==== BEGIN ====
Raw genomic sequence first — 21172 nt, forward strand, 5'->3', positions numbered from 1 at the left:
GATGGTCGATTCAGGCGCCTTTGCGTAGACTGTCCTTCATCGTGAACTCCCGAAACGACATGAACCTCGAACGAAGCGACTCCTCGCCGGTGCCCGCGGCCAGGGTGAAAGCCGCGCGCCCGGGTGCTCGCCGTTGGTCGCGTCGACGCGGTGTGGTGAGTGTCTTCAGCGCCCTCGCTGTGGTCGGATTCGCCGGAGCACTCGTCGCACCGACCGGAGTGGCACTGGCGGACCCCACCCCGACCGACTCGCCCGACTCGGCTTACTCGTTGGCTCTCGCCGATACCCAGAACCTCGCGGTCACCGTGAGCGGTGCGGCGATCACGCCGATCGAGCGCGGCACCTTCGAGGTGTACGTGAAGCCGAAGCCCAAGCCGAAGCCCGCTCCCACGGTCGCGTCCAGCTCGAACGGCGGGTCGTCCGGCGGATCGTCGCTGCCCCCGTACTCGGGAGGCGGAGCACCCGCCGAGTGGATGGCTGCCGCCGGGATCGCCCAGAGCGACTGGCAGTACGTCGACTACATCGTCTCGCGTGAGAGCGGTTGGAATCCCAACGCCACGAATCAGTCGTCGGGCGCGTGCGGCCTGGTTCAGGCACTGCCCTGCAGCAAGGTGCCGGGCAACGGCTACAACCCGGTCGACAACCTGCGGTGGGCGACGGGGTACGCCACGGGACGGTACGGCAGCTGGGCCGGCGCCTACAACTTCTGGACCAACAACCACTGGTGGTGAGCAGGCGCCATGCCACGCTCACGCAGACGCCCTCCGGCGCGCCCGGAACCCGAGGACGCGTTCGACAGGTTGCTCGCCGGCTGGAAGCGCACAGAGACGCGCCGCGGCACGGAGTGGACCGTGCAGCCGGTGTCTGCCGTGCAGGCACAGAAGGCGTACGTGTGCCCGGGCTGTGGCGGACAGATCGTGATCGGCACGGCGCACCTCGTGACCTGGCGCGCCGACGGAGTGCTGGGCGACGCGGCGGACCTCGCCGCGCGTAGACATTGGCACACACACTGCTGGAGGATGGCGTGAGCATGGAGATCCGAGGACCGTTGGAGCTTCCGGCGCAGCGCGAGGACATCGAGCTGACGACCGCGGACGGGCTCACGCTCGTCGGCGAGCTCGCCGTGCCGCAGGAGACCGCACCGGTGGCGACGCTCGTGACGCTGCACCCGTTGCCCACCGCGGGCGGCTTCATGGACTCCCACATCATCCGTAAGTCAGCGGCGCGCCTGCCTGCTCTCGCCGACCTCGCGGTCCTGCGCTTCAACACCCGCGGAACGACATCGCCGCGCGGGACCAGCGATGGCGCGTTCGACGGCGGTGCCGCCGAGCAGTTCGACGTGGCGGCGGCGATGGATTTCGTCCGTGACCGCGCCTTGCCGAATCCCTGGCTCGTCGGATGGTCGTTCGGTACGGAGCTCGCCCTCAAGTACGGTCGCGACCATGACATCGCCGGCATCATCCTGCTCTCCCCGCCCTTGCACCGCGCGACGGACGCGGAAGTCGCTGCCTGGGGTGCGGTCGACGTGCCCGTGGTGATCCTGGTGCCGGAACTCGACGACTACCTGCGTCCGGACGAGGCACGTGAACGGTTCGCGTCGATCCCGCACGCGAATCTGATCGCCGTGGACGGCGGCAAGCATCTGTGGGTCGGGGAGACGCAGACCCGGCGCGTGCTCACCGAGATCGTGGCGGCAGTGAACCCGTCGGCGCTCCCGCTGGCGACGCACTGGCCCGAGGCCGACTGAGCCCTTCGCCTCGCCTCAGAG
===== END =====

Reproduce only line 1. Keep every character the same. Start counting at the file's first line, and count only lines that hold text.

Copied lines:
Raw genomic sequence first — 21172 nt, forward strand, 5'->3', positions numbered from 1 at the left: